Anyone Going for DNP now or Later??

  1. 2 I know some of us are just starting MSN or nearly finishing up MSN but I'm curious if anyone plans on on pursing a DNP at some point!! I swore I was NEVER going back to school. But now I'm changing my mind!!
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  3. Visit  nicolein profile page

    About nicolein

    nicolein has '5' year(s) of experience and specializes in 'TELE, Step Down'. From 'danbury CT'; 36 Years Old; Joined Apr '07; Posts: 68; Likes: 23.


    10 Comments so far...

  4. Visit  sharifi9879 profile page
    0
    i finished my ms course in the medical surgical nursing about 7 years ago. i am very interested to dnp but in my country (iran) there is only phd of nursing. for this reason, i wait 7 year and maybe some years later for coming dnp to iran. as i heard about dnp, it is more clinical than phd which is completely theoritical (as doctors says: phd of nursing is a person with disk that have some paper on the disk).
    because of lack of dnp in iran, i have not complete vision on it. however i hope that, this topic let me know more about dnp.
    dear nicolein , thank you for your great post.
  5. Visit  DanaNP profile page
    0
    I have my MSN (nurse practitioner) and had the option of attending a school that offered an MSN or going to a school where I could get a DNP. I chose to do it in two steps because I wanted to limit the time it took to complete the NP and begin practicing. I will get a DNP or PhD sometime in the near future, but when I decided which path to take my entry to practice was shorter with an MSN followed by a DNP. For me, it will be less expensive, as well.
  6. Visit  cardiacrocks profile page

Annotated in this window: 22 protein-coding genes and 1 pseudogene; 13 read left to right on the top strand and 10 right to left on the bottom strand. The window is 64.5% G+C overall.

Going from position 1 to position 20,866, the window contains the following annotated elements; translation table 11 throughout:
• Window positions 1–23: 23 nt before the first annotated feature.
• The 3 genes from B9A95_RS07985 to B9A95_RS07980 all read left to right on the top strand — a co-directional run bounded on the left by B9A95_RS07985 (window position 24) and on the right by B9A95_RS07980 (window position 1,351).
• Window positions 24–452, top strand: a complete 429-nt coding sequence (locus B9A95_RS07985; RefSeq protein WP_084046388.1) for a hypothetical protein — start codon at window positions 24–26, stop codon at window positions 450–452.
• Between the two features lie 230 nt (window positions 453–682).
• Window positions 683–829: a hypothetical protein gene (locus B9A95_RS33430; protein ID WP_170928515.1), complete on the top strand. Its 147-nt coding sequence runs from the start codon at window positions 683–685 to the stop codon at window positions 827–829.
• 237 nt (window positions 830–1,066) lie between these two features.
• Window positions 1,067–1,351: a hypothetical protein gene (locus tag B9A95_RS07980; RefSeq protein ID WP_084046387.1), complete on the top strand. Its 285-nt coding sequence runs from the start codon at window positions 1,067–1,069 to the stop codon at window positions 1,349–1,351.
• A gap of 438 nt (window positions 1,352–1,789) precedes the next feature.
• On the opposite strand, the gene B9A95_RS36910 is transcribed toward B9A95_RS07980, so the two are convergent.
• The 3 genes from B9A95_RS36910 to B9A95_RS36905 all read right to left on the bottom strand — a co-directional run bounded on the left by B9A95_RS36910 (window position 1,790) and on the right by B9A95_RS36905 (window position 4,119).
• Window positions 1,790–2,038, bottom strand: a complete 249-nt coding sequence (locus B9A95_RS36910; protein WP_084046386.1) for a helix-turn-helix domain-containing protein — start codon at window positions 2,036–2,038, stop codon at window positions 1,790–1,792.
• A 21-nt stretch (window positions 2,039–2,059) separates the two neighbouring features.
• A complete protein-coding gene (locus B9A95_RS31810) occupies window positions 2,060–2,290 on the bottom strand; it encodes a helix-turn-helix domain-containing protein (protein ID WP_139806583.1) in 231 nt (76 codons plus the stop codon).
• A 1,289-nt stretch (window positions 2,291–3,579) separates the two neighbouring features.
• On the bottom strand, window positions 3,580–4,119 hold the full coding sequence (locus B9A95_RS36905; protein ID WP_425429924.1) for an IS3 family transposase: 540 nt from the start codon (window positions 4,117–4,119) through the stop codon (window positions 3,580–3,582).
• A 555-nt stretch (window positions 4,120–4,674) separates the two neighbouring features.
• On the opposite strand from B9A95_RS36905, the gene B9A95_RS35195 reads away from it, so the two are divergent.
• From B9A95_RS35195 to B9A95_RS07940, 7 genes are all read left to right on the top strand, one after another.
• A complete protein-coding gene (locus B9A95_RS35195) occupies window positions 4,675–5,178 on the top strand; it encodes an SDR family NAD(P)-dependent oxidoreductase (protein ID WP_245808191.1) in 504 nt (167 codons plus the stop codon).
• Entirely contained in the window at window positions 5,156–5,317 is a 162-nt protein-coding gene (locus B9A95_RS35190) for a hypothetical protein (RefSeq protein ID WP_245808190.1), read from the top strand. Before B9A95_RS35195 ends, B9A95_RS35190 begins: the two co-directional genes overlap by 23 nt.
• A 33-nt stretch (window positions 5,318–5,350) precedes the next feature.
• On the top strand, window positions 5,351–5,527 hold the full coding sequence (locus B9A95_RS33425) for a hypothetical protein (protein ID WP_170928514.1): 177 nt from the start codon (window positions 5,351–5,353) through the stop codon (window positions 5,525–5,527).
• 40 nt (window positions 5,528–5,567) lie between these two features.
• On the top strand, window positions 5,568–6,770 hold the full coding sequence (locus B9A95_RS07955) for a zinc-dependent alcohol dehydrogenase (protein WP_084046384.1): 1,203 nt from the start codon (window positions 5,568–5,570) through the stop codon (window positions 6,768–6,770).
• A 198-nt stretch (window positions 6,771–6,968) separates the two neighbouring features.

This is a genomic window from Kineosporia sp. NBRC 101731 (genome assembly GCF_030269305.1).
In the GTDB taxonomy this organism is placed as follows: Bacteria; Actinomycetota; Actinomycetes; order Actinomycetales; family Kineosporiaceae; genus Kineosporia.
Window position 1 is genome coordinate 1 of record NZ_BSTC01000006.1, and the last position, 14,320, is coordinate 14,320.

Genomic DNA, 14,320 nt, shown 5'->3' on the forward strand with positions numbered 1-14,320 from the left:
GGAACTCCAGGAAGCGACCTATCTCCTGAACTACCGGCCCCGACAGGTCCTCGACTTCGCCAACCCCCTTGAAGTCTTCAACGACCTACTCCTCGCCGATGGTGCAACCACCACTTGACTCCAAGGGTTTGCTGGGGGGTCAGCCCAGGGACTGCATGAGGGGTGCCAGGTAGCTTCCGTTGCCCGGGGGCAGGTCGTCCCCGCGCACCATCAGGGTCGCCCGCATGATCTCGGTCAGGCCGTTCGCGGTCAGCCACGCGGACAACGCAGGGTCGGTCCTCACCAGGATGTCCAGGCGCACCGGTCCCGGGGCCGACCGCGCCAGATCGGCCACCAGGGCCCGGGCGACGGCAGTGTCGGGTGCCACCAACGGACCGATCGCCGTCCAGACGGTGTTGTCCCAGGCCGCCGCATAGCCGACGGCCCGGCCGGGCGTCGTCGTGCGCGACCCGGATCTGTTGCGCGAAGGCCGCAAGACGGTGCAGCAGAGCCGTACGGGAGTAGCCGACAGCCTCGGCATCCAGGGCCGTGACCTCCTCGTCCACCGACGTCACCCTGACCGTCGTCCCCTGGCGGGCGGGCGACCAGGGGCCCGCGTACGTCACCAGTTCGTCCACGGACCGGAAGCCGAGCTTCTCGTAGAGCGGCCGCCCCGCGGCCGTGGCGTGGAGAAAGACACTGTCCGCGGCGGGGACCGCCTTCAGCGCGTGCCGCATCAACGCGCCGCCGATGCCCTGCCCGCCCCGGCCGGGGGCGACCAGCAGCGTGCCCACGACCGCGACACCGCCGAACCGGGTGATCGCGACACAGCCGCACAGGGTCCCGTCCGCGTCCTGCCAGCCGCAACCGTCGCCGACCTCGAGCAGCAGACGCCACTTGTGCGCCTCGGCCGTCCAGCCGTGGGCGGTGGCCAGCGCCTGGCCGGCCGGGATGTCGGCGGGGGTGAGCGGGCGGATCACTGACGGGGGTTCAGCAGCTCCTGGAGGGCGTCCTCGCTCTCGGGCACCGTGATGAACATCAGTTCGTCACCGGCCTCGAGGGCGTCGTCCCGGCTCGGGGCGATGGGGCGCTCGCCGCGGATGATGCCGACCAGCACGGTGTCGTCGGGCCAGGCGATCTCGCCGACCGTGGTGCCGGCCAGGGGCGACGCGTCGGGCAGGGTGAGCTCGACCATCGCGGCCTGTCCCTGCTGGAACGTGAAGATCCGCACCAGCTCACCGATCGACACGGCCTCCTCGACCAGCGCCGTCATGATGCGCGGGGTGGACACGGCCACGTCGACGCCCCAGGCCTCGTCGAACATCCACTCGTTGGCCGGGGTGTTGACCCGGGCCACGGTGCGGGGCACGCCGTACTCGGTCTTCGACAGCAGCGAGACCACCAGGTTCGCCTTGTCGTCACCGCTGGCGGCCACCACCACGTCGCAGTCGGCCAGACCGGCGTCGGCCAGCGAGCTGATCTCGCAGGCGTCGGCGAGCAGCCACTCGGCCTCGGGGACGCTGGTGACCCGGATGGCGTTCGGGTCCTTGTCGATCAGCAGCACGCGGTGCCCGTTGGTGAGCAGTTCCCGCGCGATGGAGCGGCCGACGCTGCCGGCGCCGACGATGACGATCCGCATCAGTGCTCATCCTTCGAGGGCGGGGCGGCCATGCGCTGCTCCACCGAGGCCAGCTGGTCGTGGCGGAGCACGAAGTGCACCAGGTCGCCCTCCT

0
    I plan on starting a blended FNP to DNP next fall, 2013. I am so excited. I will be able to practice after I complete my 2 years of FNP full time schooling and of course pass the licensing exam, then continue on to the DNP, I believe it's an additional 1-2 years more. I have an appointment to speak with someone in charge of the program at a local University. I'm both excited and nervous at the same time. When do you plan on going back to school?
  7. Visit  RNGriffin profile page
    0
    I recently graduated with my MSN-Neuro and intend to begin my DNP program next spring(fingers crossed). I feel you can never be prepared for what employers may begin requesting in the near future. Not to mention, to have autonomy in New York you must have a PhD(DNP), MSNs do not hold the same weight as in other parts of the country. Welcome to the world of the overly educated and under paid( my opinion).
  8. Visit  nicolein profile page
    0
    Quote from griffinchet
    I recently graduated with my MSN-Neuro and intend to begin my DNP program next spring(fingers crossed). I feel you can never be prepared for what employers may begin requesting in the near future. Not to mention, to have autonomy in New York you must have a PhD(DNP), MSNs do not hold the same weight as in other parts of the country. Welcome to the world of the overly educated and under paid( my opinion).
    I take it you are a NP in NY!! I'm a NY transplant in CT now. Currently working on my MSN/CNS!!! Thinking of applying for DNP program next fall maybe!!